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Will I Lose My Doctors If I Discharge the Money I Own Them?

The United States spends more on healthcare than any other country in the world. In 2017, the United States spent about $3.5 trillion on health expenditures, which is more than twice the average among developing countries. With the average healthcare cost per person reaching $10,345 in 2016, experts predict that figure will increase to about $15,000 in 2023. If you are dealing with extensive medical bills, and you feel like you won’t be able to pay them off, you’re not alone. At least 25 percent of bankruptcies include significant medical debt. However, many people are afraid of filing for bankruptcy because they don’t know if they will lose their doctor if they discharge the money they owe them.

In emergency situations, everyone is entitled to initial treatment regardless of their ability to pay. The Emergency Medical Treatment and Labor Act (EMTALA) is a federal law that requires anyone coming to an emergency department to be stabilized and treated, regardless of their insurance status or how much money they have. However, this law has remained an unfunded mandate since 1986. It is also a law which only applies to emergency departments.

Non-emergency medical providers, including your primary physician, can refuse to treat you after their fees have been discharged in bankruptcy. However, most medical providers understand why people file for bankruptcy. Most might continue to keep you as their patient as long as you’re willing to pay the rest of what you incur in future visits. If you’re unable to cover a medical bill, it is vital to call your hospital or doctor’s office right away and notify them. They should be able to guide you through the process or give you an insight on what to expect if you file for bankruptcy.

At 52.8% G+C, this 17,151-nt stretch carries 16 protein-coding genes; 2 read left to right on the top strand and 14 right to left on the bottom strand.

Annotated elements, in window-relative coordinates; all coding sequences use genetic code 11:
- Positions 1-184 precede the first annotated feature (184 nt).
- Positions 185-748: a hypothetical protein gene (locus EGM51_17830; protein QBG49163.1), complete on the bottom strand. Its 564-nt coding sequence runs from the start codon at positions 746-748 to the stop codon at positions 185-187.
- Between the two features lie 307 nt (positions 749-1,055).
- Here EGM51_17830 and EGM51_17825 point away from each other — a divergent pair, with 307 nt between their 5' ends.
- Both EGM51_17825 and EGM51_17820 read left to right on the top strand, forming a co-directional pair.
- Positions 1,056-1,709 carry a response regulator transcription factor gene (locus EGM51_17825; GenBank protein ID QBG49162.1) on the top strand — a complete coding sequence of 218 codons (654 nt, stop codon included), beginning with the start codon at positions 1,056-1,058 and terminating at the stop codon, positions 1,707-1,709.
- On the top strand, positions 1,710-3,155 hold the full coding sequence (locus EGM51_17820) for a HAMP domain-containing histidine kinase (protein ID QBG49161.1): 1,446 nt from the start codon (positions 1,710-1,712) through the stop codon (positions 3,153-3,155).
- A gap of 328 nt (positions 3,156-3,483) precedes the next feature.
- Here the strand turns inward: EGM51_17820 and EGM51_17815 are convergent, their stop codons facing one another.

Seek Guidance from Our Experienced Fort Worth Bankruptcy Lawyer

In conclusion, is it possible that your doctor will drop you as a patient if you discharge the money you owe? As long as you're not in need of emergency care, that's very possible. At the same time, your doctor might understand your situation and continue treating you. It really depends on your relationship with your doctor and how able you are to pay medical bills after bankruptcy.

If you’re seriously concerned with your medical/financial situation, get the help and guidance you need from an experienced bankruptcy attorney in Fort Worth, TX. At Huebner Law Firm, we understand it’s difficult to pay off extensive medical bills and other incurred debt while trying to provide for your family. We can guide you through the steps to financial freedom.

Get the help and advice you need by contacting our Fort Worth bankruptcy attorney today at (817) 576-1889!

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